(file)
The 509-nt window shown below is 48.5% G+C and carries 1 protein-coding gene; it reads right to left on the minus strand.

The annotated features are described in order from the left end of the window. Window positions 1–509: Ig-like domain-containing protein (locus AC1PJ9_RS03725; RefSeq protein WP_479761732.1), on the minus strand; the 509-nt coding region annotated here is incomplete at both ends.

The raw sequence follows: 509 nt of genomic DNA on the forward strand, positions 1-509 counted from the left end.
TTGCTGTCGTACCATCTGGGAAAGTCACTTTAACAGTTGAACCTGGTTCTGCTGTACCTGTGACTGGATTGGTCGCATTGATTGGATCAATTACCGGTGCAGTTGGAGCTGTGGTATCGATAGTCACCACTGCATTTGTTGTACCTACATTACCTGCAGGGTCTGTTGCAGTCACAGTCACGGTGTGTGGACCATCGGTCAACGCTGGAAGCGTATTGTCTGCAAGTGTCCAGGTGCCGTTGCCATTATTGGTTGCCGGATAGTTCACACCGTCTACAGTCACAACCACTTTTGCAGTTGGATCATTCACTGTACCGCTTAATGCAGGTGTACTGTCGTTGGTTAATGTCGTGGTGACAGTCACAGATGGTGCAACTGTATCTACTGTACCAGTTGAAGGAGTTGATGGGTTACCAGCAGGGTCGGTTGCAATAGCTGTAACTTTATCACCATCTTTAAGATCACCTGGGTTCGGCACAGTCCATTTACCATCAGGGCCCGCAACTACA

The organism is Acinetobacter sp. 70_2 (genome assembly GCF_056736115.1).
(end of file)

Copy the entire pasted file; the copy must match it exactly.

The 509-nt window shown below is 48.5% G+C and carries 1 protein-coding gene; it reads right to left on the minus strand.

The annotated features are described in order from the left end of the window. Window positions 1–509: Ig-like domain-containing protein (locus AC1PJ9_RS03725; RefSeq protein WP_479761732.1), on the minus strand; the 509-nt coding region annotated here is incomplete at both ends.

The raw sequence follows: 509 nt of genomic DNA on the forward strand, positions 1-509 counted from the left end.
TTGCTGTCGTACCATCTGGGAAAGTCACTTTAACAGTTGAACCTGGTTCTGCTGTACCTGTGACTGGATTGGTCGCATTGATTGGATCAATTACCGGTGCAGTTGGAGCTGTGGTATCGATAGTCACCACTGCATTTGTTGTACCTACATTACCTGCAGGGTCTGTTGCAGTCACAGTCACGGTGTGTGGACCATCGGTCAACGCTGGAAGCGTATTGTCTGCAAGTGTCCAGGTGCCGTTGCCATTATTGGTTGCCGGATAGTTCACACCGTCTACAGTCACAACCACTTTTGCAGTTGGATCATTCACTGTACCGCTTAATGCAGGTGTACTGTCGTTGGTTAATGTCGTGGTGACAGTCACAGATGGTGCAACTGTATCTACTGTACCAGTTGAAGGAGTTGATGGGTTACCAGCAGGGTCGGTTGCAATAGCTGTAACTTTATCACCATCTTTAAGATCACCTGGGTTCGGCACAGTCCATTTACCATCAGGGCCCGCAACTACA

The organism is Acinetobacter sp. 70_2 (genome assembly GCF_056736115.1).